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A rabid coyote likely attacked 2 Rhode Islanders just a day apart in neighboring towns

By Dalia Faheid, CNN

(CNN) — A single rabid coyote in Rhode Island is believed to have attacked two people in neighboring towns in the span of two days, state environmental officials said this week.

Around 12:15 p.m. Friday, a 58-year-old hiker was attacked by the coyote in a wooded area north of Belfield Drive in Johnston, according to the Johnston Police Department. The man sustained a minor leg injury after he was bitten by the coyote and was taken to the hospital.

The hiker said he was able to subdue the coyote by pinning it down by its neck, according to police. The animal died and was taken by environmental management officers for testing.

The same animal likely attacked another person on Thursday in Scituate, about 11 miles away, officials said in a Monday news release.

“The rarity of humans being the victim of coyote attacks is one of the main reasons that we surmise that one coyote is responsible for both incidents in Rhode Island,” state veterinarian Dr. Scott Marshall told CNN Wednesday. “One of our biologists intends to compare the dental structure of the coyote with the bites of the first victim to see if they match. This won’t be definitive but may support our assumption of a single coyote being responsible for both incidents.”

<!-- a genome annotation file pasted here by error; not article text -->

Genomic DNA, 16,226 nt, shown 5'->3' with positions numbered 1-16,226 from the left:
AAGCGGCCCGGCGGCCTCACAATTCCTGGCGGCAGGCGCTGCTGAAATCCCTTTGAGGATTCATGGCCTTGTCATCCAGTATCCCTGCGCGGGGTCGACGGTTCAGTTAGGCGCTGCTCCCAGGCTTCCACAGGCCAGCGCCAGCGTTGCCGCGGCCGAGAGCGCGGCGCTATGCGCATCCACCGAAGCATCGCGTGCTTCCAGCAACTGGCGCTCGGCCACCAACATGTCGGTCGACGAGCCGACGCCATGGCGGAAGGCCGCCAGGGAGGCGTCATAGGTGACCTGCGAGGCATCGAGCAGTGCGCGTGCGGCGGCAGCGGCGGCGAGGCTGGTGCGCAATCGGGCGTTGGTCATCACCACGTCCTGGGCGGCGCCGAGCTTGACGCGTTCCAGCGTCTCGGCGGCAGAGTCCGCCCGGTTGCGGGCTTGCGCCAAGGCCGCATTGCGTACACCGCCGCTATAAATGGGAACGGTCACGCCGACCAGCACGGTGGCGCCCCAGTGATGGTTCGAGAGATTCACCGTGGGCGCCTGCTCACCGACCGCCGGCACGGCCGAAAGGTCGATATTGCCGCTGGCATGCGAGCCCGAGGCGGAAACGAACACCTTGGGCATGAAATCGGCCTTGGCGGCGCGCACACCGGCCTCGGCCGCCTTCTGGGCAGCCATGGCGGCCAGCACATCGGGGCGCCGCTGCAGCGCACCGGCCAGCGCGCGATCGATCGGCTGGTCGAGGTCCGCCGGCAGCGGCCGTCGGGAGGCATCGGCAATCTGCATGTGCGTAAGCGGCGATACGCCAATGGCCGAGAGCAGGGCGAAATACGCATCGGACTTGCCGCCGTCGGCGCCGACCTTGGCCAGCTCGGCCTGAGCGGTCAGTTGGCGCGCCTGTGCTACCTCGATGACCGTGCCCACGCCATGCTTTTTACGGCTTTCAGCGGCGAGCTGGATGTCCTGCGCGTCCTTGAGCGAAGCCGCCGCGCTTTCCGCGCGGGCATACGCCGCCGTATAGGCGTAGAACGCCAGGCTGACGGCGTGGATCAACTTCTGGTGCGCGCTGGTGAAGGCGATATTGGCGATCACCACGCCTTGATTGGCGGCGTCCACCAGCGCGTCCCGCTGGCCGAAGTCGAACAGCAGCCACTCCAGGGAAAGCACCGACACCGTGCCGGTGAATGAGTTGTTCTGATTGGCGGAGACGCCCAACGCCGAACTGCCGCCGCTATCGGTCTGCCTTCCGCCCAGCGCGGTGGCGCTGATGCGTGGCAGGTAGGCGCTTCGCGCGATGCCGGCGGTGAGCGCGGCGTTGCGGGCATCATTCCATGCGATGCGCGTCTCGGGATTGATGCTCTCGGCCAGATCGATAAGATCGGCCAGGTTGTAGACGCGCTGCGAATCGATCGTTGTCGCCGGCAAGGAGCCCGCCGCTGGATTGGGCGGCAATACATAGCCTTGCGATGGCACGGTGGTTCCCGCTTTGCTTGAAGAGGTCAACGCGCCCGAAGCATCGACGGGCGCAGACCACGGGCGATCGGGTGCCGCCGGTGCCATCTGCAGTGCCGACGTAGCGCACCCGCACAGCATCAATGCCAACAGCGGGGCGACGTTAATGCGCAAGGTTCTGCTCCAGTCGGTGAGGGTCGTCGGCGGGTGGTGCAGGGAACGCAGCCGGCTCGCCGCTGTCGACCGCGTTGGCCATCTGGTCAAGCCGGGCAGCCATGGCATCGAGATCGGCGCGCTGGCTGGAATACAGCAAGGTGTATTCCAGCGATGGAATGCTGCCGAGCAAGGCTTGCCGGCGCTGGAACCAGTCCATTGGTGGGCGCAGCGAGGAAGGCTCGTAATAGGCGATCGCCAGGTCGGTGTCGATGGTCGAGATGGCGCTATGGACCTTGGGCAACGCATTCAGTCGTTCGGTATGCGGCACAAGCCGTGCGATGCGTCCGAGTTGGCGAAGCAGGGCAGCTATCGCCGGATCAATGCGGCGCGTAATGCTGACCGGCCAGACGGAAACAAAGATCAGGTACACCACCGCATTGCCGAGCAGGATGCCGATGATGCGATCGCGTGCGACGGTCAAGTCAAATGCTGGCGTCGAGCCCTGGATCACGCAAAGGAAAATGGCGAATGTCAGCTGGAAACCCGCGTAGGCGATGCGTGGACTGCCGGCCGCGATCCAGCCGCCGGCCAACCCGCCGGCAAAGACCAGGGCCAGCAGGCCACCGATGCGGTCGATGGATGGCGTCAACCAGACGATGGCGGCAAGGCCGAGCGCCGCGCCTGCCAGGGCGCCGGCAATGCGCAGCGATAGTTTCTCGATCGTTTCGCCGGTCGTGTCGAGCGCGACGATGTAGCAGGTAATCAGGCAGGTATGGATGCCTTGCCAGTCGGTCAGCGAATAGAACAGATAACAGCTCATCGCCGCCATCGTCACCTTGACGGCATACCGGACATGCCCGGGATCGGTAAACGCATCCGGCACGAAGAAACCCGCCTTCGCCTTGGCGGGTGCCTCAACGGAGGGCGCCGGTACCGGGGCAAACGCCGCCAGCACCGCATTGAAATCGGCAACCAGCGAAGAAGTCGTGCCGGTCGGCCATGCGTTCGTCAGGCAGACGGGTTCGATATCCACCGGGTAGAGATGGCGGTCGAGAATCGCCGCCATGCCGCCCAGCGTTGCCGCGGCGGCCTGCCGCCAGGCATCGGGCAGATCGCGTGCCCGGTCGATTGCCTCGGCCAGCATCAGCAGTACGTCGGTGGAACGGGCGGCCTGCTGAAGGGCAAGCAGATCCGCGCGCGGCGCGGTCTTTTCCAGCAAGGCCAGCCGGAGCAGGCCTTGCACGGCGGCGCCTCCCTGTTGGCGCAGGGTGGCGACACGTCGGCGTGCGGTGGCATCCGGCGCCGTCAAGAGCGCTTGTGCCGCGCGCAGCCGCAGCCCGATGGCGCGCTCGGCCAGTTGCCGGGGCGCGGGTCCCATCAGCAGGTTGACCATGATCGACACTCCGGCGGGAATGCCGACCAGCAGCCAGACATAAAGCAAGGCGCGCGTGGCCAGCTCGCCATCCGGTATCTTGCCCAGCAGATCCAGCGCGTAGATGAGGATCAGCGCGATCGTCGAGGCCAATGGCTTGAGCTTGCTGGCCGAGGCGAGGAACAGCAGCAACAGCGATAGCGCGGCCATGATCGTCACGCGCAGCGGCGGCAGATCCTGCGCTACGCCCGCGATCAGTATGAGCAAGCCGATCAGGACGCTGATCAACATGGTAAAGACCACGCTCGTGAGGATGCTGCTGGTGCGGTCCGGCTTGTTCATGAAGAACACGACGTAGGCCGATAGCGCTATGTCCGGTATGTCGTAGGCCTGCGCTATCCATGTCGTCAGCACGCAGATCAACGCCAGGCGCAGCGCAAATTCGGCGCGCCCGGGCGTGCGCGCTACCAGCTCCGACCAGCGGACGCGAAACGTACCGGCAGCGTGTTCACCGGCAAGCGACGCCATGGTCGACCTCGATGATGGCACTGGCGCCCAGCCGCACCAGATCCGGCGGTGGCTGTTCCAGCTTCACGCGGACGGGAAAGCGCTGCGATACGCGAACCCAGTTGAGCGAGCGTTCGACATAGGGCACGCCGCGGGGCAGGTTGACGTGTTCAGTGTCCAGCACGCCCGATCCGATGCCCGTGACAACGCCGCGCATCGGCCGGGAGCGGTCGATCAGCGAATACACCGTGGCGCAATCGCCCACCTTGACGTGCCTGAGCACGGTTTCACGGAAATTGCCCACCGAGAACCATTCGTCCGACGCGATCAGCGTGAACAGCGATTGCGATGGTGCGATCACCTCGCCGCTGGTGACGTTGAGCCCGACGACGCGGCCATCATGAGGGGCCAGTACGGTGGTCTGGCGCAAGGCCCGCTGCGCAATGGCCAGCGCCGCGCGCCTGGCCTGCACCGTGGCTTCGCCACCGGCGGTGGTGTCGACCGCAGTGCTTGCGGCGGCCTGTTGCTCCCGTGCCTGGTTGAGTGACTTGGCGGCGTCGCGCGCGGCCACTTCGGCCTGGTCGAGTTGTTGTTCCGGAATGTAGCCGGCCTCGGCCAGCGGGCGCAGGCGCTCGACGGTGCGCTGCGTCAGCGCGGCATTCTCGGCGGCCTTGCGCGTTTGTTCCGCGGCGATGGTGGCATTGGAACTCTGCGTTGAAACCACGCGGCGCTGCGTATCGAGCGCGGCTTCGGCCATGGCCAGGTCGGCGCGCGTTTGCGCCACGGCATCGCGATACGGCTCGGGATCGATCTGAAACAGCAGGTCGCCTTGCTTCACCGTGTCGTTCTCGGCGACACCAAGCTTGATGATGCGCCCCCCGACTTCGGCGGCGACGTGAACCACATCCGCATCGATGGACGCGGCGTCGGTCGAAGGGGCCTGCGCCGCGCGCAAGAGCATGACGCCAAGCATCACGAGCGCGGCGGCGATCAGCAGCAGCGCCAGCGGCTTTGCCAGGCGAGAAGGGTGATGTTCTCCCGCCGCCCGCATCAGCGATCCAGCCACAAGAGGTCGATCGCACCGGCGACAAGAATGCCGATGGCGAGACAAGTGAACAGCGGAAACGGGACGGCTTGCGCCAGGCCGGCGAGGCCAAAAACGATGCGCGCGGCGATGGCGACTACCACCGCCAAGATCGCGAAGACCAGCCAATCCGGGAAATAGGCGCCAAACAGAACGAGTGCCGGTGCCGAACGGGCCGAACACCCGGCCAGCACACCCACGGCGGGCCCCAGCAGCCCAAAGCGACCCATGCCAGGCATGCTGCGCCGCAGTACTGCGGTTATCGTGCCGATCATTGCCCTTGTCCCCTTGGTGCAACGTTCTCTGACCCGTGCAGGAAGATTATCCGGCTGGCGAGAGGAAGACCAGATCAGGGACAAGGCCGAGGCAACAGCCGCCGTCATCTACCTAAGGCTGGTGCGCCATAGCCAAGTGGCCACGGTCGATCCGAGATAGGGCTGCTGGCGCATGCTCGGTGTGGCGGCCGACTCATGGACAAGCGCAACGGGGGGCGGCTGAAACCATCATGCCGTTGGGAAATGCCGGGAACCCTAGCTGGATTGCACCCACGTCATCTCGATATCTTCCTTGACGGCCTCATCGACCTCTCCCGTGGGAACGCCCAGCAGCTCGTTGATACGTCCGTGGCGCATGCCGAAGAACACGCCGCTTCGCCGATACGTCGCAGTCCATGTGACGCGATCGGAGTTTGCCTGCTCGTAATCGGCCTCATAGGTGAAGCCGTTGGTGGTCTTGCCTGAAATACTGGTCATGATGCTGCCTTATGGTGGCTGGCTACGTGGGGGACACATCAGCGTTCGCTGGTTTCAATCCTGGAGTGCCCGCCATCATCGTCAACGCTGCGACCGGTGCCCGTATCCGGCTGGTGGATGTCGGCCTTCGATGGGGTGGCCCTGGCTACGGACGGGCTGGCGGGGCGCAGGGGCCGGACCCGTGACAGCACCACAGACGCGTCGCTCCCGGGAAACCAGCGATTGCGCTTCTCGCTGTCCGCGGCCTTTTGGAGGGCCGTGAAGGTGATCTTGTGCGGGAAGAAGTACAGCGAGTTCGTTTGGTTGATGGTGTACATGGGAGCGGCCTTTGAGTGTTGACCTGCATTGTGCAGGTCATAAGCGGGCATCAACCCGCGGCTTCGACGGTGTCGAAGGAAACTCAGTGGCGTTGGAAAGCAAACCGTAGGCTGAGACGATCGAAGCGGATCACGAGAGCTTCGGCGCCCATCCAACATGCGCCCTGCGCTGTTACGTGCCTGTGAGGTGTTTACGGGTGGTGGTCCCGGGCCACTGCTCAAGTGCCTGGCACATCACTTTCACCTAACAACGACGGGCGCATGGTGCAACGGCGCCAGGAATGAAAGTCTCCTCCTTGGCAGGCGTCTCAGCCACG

The coyote taken Friday tested positive for rabies, the Rhode Island Department of Health confirmed to CNN Wednesday.

In 2022, the state’s health laboratory tested 536 animals, of which 5% were found to be positive for the rabies virus. The highest number of tests occurred during the late summer months, but rabies-positive animals can be found all year long, according to the health department.

Human cases of rabies are very rare, the health department said. There has not been a human case of rabies in Rhode Island since 1940.

Rabies is endemic in Rhode Island and the state has had terrestrial rabies since 1994. While the dominant strain is the raccoon variant, with approximately a third of raccoon tests being positive, other species have lower rates. Coyotes made up only 0.7% of reported animal bite incidents between 2010 and 2014, according to the health department, and no coyotes tested positive for rabies between 2021 and 2023.

Humans being attacked by coyotes is also extremely rare, Marshall said. He has urged anyone in Scituate and Johnston who may have come into contact with the coyote to call the health department’s infectious disease division.

If someone is bitten or scratched by a wild animal, they should contact a health professional right away, the health department said. Without a post-exposure vaccine series, virtually all cases are fatal.

Post-exposure vaccination should be administered as soon as possible to anyone with a known or likely exposure to rabies, including those who received pre-exposure protection.

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